Saturday, April 12, 2008

Richard Dawkins' "The God Delusion": Book Review

Richard Dawkins' "The God Delusion": Book Review

When over 1,100 have preceded me on Amazon US excoriating or exalting in this well-publicized defense of rational, Darwinian, and patient accretion from cooling rock to protoplasm to us over billions of years against the assertions of belief in any deity or gods, I find it daunting to join the boisterous queue. After reviewing here and on Amazon Christopher Hitchens' "god Is Not Great," Sam Harris' "The End of Faith," and Daniel Dennett's "Breaking the Spell," I now come to the fourth in recently amplified rationalizations that both attack religious credulity and assert scientific inquiry. As a scientist, Dawkins shares with Dennett an ease in explaining laboratory findings. As one tending towards social impacts, Dawkins connects with Harris, whom he often cites. As a popularizer of intellectual currents, Dawkins addresses the same audience as Hitchens. I've found all four books fascinating, and all four have caused me to think harder about my own beliefs; all four also contain flaws in their perhaps inevitably sweeping claims that may not prove major, but nonetheless need to also be addressed respectfully.

I anticipate many who criticize Dawkins may need reminding of his early caution, twice repeated: "I am not attacking the particular qualities of Yahweh, or Jesus, or Allah, or any other specific god such as Baal, Zeus, or Wotan." (31) He counters the "God Hypothesis" of a "superhuman, supernatural intelligence who deliberately designed and created the universe and everything in it, including us," with an "alternative view: any creative intelligence, of sufficient complexity to design anything, comes into existence only as the end product of an extended process of gradual evolution." Creative intelligences come later into the process and cannot have designed it, therefore our attribution to a Prime Mover or Uncaused Cause is incorrect, and so that's the title of his book. He reiterates: "I am not attacking any particular version of God or gods. I am attacking God, all gods, anything and everything supernatural. wherever and whenever they have been or will be invented." (36)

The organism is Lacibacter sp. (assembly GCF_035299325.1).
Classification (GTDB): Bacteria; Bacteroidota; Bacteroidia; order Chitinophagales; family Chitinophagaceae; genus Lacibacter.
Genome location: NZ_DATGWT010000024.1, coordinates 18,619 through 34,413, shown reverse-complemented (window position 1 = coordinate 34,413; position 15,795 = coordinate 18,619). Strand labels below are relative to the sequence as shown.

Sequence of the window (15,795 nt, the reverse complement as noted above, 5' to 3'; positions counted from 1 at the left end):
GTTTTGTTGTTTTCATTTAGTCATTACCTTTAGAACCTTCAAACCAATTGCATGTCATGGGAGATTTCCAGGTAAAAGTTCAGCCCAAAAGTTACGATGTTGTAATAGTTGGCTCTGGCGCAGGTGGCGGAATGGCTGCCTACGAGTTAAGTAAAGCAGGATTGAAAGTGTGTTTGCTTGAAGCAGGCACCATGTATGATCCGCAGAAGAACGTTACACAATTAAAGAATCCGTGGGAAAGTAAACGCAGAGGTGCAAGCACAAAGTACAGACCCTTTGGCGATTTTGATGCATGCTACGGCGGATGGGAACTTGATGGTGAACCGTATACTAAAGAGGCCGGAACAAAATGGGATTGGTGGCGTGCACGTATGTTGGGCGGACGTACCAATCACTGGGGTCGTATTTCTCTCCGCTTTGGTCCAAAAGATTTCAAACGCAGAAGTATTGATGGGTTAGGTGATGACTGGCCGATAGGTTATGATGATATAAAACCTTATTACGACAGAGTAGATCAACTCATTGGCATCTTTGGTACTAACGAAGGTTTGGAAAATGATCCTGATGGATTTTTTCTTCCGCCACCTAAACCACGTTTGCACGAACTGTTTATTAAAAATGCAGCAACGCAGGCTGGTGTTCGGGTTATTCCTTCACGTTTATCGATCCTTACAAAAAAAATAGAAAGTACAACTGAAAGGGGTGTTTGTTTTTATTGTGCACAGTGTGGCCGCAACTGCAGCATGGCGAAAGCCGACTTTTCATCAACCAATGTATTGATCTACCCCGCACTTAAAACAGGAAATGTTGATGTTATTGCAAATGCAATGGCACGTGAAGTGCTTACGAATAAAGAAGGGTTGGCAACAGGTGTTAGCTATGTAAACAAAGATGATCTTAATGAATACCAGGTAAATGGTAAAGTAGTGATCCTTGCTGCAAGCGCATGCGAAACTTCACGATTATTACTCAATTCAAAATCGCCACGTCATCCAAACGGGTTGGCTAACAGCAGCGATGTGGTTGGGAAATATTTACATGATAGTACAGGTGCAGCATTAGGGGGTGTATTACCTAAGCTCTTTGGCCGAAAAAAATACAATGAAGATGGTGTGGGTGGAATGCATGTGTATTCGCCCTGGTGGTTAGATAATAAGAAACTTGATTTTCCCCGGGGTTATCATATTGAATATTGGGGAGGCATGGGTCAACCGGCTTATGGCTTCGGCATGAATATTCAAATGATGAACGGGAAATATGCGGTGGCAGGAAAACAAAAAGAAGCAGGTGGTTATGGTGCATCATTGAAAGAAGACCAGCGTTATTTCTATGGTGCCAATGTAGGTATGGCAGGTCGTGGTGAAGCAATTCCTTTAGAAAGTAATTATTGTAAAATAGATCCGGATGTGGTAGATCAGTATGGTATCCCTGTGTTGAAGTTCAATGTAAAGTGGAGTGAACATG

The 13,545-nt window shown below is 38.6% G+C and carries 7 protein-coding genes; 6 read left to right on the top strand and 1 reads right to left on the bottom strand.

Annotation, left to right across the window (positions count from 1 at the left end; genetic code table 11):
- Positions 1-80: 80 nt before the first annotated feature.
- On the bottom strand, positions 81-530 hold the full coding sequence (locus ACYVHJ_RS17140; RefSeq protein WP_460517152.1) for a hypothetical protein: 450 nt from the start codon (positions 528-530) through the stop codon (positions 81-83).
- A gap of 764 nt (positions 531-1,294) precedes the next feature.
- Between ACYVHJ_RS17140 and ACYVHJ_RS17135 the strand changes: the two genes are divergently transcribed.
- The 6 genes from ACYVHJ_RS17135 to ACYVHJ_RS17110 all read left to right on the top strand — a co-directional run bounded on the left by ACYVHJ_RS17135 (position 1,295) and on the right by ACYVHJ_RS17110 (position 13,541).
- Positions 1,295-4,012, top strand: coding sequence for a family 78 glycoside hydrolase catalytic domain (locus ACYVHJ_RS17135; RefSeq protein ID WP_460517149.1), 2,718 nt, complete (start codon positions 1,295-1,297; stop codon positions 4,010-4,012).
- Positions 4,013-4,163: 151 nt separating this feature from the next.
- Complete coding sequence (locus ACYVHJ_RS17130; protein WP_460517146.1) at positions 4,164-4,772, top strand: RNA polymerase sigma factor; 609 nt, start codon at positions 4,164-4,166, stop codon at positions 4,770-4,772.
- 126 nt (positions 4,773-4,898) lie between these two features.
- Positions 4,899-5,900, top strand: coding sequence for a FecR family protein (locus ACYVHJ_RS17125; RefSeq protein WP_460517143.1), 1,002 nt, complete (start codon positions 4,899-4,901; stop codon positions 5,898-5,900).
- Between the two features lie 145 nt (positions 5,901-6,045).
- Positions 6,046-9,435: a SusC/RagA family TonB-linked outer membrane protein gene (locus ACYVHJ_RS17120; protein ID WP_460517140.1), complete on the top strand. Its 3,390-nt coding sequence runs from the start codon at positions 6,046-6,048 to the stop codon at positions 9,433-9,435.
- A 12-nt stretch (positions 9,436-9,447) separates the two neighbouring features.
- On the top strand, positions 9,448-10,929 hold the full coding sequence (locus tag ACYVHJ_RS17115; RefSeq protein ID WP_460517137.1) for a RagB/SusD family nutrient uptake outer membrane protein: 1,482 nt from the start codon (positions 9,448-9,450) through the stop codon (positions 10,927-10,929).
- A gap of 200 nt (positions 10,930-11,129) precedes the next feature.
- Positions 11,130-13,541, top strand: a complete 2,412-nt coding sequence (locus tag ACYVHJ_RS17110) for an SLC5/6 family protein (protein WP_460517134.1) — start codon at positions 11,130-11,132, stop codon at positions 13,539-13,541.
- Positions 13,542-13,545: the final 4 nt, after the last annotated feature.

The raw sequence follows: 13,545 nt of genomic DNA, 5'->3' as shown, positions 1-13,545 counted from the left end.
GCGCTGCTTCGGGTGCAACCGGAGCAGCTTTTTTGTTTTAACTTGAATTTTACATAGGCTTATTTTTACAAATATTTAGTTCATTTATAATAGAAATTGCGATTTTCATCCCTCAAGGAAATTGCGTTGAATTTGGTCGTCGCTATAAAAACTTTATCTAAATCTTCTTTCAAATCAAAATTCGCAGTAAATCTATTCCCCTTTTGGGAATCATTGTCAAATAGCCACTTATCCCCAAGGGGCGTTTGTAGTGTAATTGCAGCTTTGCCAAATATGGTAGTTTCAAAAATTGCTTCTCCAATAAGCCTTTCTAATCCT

Dawkins employs the crane, i.e., a process of gradual construction that allows more complex construction from the ground up, rather than a skyhook, i.e., a "deus ex machina" (surprisingly he does not use this phrase) that intervenes in the plans from the opposite direction, and lacks an empirical foundation traceable in the geological and genetic and biological records. Much of the middle of his text defends scientific rather than supernatural causes for our evolution. Despite his credentials, he does seem to fudge Fred Hoyle's Boeing 747 argument as he does Anselm's ontological proof and Thomistic proofs, causing me to suspect he's stronger in science than philosophy; yet even with his insistent separation of chance from Darwin's theory, I felt as if Dawkins labored to explain this clearly. After he insists that this process is not by chance or by random unplanned happenstance, but by an immensely meticulous and attenuated internal mechanism of advancing by what benefits an organism in its survival, Dawkins enters the territory that Harris, Hitchens, and Dennett have also explored. Religious dictates to truth are undermined by claims using logic, improbability, and lack of external proof. If humans (see Dennett) have an inbred attraction to religion, it's like a moth to a flame-- the insect's been engineered to guide itself by the moon, and has not evolved past the stage of discerning and avoiding artificial light as its beacon.

Here, although compared to a radio interview I heard with him he devotes only a fraction of what I would have expected to this topic, Dawkins adds his own emphasis to the atheists' resurgence. I was peeved by his donnish dismissal of theology itself as a respectable endeavor. This may be logically true by his theorem, but it reeks of Oxonian snobbery. He denies that religious faith should be accorded any automatic respect per se. If its claims cannot be independently corroborated, then they lack the openness to revision that scientific inquiry by its nature possesses. Scientists willingly debate and recant and revise their positions based on evidence that emerges. Believers cannot do this; the base of the dominant world's faiths lies in pre-modern codes, imaginative tales, and archaic precepts said to be dictated from invisible beings and written down in haphazard and often contradictory fashion. "The teachings of 'moderate' religion, though not extremist in themselves, are an open invitation to extremism." (306) That is, any appeal by moderate religious adherents cannot be justified anymore than the extremist interpretations, for both ultimately rest on non-demonstrable standards lacking objective verification.

Finally, as with his non-believing colleagues, Dawkins urges us not to think of "Catholic" or "Muslim" children, but only offspring of "Catholic" or "Muslim parents." Young people, he warns, should not be subjected to beliefs by indoctrination; he agrees with Hitchens that such upbringing amounts to brainwashing. And, as with Harris' urging that if parents simply told the truth to their children, that religion would cease, Dawkins may appear quixotic in such an appeal to reason given our global diversity and immense differences in upbringing. Yet, the logic of Dawkins' argument emerges movingly, as it had at the conclusion of Hitchens. Both writers eloquently end their books by appealing to the long-term vision of humanist nobility, and a sense of our own fragile bursts of life within a universe that on its own terms has plenty to chill, dazzle, and fascinate us.